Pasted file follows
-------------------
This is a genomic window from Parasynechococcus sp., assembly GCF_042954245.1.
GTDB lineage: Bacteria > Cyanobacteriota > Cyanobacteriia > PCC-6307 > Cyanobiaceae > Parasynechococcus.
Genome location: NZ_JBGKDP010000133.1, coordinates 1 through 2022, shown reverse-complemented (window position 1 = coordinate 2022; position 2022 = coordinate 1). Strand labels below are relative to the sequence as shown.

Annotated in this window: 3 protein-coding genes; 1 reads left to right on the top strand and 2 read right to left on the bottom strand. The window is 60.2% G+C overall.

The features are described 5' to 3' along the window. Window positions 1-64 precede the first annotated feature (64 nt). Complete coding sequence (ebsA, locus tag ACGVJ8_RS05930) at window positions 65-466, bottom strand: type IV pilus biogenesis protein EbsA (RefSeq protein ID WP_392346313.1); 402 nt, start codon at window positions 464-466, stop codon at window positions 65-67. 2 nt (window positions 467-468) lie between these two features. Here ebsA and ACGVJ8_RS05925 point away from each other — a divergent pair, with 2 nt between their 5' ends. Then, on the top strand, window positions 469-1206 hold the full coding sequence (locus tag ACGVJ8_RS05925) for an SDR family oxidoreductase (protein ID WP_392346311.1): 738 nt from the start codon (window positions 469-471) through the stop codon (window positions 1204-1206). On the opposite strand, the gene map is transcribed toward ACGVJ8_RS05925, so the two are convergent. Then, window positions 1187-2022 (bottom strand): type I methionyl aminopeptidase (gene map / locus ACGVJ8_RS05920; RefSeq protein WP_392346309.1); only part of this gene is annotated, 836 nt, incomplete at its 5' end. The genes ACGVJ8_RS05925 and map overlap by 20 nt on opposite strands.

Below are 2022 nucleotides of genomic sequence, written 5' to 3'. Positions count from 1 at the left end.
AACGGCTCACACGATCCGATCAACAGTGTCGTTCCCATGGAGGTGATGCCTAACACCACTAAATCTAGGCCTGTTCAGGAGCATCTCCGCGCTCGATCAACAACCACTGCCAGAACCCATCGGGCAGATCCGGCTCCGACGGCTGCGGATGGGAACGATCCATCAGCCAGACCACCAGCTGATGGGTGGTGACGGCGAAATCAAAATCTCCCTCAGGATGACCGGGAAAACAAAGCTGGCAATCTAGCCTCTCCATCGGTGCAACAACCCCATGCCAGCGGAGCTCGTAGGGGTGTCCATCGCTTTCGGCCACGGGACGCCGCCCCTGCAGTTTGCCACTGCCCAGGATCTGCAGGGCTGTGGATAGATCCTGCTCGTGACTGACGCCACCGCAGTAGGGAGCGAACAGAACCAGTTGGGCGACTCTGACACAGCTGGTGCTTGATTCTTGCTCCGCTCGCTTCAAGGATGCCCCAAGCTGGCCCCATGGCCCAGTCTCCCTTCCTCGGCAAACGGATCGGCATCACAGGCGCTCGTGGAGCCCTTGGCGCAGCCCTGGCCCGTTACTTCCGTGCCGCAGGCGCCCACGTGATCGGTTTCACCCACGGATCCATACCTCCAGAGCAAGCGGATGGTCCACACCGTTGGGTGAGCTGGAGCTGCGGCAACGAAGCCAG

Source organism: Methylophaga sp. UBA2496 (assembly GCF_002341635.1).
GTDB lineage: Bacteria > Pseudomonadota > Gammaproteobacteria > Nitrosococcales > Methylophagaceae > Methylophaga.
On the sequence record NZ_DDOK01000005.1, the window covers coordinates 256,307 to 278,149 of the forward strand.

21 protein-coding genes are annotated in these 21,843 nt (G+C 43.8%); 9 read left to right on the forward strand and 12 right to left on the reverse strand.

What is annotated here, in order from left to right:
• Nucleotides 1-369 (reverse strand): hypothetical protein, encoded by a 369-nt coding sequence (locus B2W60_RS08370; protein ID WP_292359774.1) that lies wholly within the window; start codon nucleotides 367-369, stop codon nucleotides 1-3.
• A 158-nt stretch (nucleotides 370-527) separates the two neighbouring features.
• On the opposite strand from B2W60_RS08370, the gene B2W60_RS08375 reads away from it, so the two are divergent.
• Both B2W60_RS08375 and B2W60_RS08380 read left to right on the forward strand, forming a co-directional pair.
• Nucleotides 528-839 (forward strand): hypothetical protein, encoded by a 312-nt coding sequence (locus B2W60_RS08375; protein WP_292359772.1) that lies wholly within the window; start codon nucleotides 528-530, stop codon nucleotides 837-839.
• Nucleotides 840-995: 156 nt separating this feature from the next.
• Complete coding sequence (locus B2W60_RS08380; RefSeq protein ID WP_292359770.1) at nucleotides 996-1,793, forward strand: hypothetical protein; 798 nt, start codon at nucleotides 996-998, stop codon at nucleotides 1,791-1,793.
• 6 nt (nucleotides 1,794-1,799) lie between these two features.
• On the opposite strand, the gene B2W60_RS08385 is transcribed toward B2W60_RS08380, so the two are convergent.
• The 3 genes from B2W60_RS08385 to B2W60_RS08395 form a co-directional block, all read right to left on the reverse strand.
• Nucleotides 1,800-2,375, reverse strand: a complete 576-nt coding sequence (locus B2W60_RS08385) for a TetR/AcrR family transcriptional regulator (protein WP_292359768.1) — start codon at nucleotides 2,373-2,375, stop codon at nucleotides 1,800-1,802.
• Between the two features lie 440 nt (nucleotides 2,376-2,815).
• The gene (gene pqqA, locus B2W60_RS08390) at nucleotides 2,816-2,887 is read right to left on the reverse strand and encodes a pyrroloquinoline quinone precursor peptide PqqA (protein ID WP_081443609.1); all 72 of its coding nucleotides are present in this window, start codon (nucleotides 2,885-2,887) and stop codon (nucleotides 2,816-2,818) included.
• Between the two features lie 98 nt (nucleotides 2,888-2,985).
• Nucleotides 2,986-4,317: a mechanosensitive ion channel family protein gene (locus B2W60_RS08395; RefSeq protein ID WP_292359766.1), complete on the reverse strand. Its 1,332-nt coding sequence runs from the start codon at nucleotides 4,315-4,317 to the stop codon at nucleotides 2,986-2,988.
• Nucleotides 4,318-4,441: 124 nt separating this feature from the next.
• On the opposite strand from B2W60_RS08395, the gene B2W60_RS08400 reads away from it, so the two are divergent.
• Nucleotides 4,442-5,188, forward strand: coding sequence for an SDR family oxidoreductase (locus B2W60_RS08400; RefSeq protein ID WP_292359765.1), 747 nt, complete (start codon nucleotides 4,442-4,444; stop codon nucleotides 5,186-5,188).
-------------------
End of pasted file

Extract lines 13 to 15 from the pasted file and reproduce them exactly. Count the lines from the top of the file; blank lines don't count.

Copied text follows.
• Nucleotides 1-369 (reverse strand): hypothetical protein, encoded by a 369-nt coding sequence (locus B2W60_RS08370; protein ID WP_292359774.1) that lies wholly within the window; start codon nucleotides 367-369, stop codon nucleotides 1-3.
• A 158-nt stretch (nucleotides 370-527) separates the two neighbouring features.
• On the opposite strand from B2W60_RS08370, the gene B2W60_RS08375 reads away from it, so the two are divergent.